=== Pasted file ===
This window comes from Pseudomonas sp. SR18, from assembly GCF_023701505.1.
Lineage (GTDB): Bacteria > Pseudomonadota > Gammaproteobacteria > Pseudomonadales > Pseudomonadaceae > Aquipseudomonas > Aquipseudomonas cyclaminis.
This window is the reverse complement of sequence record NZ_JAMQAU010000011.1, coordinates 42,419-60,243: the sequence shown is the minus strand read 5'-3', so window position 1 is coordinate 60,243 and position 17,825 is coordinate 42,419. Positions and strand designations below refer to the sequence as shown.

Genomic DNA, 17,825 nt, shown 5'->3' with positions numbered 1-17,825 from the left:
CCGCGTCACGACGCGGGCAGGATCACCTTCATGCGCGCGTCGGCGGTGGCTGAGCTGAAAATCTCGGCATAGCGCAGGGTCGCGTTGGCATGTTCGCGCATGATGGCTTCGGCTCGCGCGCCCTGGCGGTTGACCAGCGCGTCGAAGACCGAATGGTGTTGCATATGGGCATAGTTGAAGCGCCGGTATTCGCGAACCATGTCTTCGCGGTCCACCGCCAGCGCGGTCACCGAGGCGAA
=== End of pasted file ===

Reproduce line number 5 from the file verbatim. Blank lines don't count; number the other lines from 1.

CCGCGTCACGACGCGGGCAGGATCACCTTCATGCGCGCGTCGGCGGTGGCTGAGCTGAAAATCTCGGCATAGCGCAGGGTCGCGTTGGCATGTTCGCGCATGATGGCTTCGGCTCGCGCGCCCTGGCGGTTGACCAGCGCGTCGAAGACCGAATGGTGTTGCATATGGGCATAGTTGAAGCGCCGGTATTCGCGAACCATGTCTTCGCGGTCCACCGCCAGCGCGGTCACCGAGGCGAA